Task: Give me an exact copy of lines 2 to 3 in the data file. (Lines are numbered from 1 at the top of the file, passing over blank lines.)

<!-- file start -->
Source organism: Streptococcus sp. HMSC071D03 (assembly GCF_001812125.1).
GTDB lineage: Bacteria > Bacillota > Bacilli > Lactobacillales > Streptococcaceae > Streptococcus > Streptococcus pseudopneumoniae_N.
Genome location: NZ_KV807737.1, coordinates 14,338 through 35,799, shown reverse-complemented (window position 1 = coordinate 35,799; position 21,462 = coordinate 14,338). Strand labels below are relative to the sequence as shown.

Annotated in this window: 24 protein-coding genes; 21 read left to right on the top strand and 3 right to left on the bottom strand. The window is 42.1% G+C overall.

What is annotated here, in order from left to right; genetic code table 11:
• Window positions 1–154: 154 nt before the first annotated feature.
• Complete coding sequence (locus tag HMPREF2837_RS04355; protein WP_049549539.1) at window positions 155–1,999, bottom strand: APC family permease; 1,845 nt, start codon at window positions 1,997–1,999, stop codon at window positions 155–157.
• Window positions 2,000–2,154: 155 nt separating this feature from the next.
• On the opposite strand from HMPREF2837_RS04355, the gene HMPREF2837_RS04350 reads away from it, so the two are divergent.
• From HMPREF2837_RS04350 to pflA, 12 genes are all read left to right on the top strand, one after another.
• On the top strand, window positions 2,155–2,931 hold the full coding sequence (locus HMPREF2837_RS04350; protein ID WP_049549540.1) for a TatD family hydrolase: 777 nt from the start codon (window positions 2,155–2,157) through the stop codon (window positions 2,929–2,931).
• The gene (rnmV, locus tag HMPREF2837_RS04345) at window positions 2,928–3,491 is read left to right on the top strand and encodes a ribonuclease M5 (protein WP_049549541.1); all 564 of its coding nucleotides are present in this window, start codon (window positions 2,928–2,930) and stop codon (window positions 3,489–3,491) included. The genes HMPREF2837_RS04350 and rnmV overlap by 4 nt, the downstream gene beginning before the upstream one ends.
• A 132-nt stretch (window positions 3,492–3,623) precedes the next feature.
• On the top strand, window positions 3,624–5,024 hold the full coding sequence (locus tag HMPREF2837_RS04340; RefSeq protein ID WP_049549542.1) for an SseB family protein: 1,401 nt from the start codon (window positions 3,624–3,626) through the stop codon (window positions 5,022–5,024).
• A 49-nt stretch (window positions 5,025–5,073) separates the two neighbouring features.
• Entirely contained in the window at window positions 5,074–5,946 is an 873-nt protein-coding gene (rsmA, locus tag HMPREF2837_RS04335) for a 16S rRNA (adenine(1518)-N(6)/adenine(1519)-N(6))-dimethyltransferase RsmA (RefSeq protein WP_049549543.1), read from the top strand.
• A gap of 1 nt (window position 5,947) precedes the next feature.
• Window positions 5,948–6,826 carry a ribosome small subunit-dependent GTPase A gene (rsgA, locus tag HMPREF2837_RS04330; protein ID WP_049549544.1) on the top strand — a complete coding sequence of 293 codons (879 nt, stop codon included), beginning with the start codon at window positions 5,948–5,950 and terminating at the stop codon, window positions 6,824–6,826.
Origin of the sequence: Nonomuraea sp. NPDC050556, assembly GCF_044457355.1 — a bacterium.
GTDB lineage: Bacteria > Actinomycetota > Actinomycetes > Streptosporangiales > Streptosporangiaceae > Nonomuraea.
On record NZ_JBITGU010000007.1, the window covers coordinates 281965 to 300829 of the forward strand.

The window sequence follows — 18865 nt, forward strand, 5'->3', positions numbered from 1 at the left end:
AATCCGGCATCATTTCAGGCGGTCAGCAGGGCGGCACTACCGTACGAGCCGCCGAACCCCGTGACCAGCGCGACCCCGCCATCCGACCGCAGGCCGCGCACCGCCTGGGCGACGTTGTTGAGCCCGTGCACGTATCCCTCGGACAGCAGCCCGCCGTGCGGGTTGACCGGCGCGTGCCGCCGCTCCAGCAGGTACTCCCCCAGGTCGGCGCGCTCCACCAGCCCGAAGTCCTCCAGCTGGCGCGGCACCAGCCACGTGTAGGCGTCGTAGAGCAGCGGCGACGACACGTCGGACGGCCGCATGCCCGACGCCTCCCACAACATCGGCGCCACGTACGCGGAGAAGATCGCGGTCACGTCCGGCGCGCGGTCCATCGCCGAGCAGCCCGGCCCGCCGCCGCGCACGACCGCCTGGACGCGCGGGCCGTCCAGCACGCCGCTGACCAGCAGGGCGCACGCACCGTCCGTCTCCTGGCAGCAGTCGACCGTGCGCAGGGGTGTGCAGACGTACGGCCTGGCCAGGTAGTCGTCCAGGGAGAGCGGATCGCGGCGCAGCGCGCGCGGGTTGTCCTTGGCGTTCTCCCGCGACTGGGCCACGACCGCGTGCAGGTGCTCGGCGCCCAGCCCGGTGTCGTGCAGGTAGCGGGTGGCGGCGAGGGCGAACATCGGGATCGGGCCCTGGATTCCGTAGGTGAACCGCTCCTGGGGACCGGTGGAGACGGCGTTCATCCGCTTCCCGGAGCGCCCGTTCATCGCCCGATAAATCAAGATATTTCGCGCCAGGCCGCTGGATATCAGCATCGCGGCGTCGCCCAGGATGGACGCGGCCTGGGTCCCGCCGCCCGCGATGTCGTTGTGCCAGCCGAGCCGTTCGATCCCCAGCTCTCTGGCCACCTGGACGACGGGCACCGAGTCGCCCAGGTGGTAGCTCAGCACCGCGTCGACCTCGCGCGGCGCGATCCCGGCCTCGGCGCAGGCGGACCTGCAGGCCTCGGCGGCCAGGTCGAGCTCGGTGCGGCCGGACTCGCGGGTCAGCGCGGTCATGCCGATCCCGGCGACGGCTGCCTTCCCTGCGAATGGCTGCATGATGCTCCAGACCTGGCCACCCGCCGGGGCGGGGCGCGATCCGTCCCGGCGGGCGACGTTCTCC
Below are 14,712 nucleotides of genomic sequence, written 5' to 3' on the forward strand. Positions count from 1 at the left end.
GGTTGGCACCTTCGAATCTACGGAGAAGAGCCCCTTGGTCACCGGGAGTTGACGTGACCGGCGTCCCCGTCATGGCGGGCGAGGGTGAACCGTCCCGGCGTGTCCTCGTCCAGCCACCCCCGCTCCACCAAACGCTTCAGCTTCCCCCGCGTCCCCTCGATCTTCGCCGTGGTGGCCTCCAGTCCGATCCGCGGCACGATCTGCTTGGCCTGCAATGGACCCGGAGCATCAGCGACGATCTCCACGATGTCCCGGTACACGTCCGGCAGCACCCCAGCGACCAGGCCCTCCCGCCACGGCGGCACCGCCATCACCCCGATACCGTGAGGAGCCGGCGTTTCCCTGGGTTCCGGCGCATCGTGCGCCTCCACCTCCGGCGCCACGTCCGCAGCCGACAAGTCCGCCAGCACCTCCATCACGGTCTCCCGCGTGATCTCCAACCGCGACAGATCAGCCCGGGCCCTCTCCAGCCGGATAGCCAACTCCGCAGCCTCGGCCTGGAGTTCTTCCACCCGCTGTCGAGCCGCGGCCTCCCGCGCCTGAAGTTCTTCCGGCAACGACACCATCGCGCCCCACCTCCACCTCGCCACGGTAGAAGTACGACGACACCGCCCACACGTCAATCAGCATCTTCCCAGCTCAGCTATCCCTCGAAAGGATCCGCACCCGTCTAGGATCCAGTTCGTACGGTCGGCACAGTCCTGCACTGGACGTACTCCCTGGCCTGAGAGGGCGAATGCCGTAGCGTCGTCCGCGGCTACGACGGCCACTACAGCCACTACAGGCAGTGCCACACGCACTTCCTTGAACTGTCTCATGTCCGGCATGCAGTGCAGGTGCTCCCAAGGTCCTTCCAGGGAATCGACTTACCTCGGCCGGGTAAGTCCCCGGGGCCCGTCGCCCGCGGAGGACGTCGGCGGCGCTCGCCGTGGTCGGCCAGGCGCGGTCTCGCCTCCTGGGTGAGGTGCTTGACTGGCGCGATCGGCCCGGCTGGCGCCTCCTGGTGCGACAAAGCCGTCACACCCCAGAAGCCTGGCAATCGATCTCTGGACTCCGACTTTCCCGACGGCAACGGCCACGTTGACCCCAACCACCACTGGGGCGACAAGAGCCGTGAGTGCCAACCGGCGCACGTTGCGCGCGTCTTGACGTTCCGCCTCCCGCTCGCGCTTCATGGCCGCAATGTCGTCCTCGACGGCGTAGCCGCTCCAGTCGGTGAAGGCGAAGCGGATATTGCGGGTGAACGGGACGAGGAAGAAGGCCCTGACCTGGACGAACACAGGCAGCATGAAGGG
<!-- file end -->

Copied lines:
GTDB lineage: Bacteria > Bacillota > Bacilli > Lactobacillales > Streptococcaceae > Streptococcus > Streptococcus pseudopneumoniae_N.
Genome location: NZ_KV807737.1, coordinates 14,338 through 35,799, shown reverse-complemented (window position 1 = coordinate 35,799; position 21,462 = coordinate 14,338). Strand labels below are relative to the sequence as shown.